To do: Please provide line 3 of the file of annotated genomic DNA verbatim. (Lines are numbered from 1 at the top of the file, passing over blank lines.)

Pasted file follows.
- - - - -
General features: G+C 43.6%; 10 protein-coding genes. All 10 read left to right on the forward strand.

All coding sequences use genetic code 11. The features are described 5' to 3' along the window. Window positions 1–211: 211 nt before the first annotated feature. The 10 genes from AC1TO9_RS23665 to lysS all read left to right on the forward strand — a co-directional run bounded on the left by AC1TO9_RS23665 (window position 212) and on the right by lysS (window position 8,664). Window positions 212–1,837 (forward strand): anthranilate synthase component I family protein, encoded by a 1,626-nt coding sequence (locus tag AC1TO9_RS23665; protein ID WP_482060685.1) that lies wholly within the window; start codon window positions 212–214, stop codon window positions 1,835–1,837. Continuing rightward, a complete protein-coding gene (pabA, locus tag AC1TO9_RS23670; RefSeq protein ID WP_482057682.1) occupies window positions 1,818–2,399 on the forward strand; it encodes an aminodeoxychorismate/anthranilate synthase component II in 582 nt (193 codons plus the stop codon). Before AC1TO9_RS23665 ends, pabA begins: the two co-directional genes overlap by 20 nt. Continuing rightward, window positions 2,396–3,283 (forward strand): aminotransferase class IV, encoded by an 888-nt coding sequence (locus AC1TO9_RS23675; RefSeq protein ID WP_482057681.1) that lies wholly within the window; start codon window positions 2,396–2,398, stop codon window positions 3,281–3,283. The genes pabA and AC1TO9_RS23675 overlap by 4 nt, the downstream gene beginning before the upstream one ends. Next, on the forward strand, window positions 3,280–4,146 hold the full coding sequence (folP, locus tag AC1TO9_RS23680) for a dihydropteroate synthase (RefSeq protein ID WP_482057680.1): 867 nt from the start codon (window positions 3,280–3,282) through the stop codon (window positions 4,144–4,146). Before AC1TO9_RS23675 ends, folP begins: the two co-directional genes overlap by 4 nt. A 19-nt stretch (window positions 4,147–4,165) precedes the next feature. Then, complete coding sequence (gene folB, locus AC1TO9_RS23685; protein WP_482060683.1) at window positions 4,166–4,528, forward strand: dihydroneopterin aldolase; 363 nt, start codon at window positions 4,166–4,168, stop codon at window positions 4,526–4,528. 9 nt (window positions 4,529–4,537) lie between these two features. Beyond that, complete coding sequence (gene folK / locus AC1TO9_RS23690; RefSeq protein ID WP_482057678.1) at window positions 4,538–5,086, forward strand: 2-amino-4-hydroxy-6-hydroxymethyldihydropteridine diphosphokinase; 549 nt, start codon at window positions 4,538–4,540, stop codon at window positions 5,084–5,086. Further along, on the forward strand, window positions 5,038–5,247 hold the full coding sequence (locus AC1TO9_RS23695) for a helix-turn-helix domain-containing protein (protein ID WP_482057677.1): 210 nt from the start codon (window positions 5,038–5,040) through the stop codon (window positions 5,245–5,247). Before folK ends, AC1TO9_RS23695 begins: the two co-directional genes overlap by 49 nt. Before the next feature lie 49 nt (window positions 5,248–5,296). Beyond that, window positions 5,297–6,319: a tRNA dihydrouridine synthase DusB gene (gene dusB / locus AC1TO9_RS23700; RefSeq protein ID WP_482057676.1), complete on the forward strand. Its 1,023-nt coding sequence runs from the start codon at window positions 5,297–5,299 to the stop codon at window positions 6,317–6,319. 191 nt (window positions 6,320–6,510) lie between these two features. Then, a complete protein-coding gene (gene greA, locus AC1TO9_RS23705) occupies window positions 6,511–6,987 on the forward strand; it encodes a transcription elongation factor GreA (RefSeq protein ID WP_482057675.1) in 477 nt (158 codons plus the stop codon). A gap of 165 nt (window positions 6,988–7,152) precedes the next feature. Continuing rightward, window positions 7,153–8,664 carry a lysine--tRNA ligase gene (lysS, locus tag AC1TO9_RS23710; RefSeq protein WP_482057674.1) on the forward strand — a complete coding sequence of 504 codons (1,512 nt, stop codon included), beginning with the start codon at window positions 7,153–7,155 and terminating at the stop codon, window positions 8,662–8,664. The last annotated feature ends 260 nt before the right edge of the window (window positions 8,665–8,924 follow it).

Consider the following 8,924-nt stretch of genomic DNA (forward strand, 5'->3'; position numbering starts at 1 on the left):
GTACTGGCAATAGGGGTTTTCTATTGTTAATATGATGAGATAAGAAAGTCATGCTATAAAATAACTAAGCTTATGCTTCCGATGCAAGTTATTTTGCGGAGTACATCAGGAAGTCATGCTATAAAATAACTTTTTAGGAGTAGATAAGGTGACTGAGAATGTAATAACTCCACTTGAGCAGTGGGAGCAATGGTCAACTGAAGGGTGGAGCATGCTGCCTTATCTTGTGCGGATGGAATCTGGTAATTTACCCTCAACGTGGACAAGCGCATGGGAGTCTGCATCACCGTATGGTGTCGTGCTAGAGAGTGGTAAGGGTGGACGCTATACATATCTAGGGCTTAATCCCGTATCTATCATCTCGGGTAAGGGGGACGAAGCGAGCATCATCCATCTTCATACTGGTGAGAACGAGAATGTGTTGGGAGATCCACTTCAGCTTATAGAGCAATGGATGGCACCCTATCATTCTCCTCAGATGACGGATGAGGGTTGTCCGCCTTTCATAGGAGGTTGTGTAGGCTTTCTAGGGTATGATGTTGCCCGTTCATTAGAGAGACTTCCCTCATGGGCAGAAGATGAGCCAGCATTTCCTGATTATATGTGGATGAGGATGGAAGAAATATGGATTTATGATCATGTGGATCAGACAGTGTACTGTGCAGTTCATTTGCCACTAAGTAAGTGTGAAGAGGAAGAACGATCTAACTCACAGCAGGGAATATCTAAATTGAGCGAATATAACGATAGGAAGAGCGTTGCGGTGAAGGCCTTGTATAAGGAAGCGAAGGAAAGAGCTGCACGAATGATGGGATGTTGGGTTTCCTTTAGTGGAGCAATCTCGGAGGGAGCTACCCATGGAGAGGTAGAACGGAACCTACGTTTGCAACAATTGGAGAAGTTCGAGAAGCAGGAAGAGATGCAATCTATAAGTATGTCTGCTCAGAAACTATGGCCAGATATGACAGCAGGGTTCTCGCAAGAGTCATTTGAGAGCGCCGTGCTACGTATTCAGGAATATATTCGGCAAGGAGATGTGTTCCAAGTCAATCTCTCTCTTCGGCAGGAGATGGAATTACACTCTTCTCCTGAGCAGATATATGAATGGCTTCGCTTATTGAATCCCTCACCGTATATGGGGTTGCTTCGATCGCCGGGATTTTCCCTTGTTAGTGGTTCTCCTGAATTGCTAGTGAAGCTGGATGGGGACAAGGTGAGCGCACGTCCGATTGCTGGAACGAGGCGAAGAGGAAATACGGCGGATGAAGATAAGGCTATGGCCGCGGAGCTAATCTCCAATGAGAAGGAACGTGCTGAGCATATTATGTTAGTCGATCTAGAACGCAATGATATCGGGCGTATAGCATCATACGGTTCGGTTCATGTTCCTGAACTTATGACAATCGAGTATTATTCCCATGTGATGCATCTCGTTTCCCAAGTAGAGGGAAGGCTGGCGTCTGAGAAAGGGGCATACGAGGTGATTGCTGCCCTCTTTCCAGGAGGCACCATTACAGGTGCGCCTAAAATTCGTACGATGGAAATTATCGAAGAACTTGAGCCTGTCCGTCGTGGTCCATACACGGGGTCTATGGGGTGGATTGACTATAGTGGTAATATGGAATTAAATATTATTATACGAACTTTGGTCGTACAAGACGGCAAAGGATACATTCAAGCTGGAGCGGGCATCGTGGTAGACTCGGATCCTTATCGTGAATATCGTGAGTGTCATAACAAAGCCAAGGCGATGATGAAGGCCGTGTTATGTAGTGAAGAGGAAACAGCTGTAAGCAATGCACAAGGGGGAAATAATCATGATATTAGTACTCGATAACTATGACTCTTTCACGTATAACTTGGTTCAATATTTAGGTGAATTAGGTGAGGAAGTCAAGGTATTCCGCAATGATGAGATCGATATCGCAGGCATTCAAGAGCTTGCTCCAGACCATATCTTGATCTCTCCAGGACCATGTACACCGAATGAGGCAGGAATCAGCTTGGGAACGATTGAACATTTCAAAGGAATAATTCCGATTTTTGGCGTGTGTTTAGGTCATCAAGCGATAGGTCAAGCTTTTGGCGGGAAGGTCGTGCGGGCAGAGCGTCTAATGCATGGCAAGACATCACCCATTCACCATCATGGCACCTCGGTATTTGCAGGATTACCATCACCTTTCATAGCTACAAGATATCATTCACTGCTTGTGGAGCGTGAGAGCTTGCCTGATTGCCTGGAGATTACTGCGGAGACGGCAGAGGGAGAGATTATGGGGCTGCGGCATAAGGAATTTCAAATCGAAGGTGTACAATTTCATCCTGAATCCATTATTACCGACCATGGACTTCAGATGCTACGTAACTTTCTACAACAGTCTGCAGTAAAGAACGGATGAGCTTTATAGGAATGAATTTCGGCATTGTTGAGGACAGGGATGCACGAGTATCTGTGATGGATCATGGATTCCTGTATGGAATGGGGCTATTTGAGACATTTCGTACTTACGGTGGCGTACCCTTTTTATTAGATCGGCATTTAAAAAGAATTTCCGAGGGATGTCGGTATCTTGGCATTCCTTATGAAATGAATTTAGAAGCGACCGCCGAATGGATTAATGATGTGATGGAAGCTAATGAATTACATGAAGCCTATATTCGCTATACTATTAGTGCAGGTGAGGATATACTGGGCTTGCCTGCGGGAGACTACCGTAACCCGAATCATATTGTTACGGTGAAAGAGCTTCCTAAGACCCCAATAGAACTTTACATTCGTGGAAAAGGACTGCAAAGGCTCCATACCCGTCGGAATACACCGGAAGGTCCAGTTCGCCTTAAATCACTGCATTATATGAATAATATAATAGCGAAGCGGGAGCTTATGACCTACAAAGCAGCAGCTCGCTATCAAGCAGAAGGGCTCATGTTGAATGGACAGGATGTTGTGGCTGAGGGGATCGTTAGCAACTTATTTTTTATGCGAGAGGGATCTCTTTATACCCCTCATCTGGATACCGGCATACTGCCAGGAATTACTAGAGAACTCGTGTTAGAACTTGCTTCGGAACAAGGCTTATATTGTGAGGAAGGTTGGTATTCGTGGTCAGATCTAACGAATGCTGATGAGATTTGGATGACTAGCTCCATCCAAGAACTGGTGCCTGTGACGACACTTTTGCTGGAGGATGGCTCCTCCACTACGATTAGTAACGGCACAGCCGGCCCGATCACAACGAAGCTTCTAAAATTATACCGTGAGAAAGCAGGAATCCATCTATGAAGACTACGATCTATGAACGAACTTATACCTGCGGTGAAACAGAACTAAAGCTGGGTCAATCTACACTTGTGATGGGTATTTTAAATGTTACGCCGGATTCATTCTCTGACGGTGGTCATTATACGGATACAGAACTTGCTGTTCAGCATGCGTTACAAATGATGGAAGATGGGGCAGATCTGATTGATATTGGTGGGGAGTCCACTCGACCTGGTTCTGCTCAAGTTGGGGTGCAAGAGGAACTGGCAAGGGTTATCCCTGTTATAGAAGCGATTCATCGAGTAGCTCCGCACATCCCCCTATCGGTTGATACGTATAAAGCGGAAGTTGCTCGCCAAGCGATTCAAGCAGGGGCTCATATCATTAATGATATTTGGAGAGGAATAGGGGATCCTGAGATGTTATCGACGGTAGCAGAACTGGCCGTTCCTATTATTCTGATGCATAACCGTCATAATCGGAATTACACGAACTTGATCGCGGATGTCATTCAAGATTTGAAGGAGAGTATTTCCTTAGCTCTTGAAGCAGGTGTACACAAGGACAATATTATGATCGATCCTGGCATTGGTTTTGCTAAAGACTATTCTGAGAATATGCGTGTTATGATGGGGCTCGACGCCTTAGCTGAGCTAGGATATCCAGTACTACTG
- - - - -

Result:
Consider the following 8,924-nt stretch of genomic DNA (forward strand, 5'->3'; position numbering starts at 1 on the left):